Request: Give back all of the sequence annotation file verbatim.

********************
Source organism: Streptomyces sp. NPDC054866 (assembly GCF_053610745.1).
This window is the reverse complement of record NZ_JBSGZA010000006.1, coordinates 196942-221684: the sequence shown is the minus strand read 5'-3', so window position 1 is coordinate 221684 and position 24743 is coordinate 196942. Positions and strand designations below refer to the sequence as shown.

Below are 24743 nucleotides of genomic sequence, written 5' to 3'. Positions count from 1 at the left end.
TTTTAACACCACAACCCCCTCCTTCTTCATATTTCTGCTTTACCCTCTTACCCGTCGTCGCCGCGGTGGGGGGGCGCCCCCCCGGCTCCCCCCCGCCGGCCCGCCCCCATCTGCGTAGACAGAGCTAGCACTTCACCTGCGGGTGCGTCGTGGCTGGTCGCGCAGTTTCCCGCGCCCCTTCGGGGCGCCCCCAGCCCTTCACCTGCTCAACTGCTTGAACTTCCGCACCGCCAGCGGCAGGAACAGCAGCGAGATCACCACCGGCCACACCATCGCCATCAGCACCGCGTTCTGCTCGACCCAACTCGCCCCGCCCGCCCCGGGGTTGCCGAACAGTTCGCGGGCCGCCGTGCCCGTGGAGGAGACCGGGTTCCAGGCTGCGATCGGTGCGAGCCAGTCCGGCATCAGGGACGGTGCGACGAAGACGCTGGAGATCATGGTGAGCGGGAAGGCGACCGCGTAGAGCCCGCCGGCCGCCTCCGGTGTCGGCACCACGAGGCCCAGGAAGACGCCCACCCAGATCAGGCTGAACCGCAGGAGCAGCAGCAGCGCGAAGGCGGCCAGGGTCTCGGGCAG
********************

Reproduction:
Source organism: Streptomyces sp. NPDC054866 (assembly GCF_053610745.1).
This window is the reverse complement of record NZ_JBSGZA010000006.1, coordinates 196942-221684: the sequence shown is the minus strand read 5'-3', so window position 1 is coordinate 221684 and position 24743 is coordinate 196942. Positions and strand designations below refer to the sequence as shown.

Below are 24743 nucleotides of genomic sequence, written 5' to 3'. Positions count from 1 at the left end.
TTTTAACACCACAACCCCCTCCTTCTTCATATTTCTGCTTTACCCTCTTACCCGTCGTCGCCGCGGTGGGGGGGCGCCCCCCCGGCTCCCCCCCGCCGGCCCGCCCCCATCTGCGTAGACAGAGCTAGCACTTCACCTGCGGGTGCGTCGTGGCTGGTCGCGCAGTTTCCCGCGCCCCTTCGGGGCGCCCCCAGCCCTTCACCTGCTCAACTGCTTGAACTTCCGCACCGCCAGCGGCAGGAACAGCAGCGAGATCACCACCGGCCACACCATCGCCATCAGCACCGCGTTCTGCTCGACCCAACTCGCCCCGCCCGCCCCGGGGTTGCCGAACAGTTCGCGGGCCGCCGTGCCCGTGGAGGAGACCGGGTTCCAGGCTGCGATCGGTGCGAGCCAGTCCGGCATCAGGGACGGTGCGACGAAGACGCTGGAGATCATGGTGAGCGGGAAGGCGACCGCGTAGAGCCCGCCGGCCGCCTCCGGTGTCGGCACCACGAGGCCCAGGAAGACGCCCACCCAGATCAGGCTGAACCGCAGGAGCAGCAGCAGCGCGAAGGCGGCCAGGGTCTCGGGCAG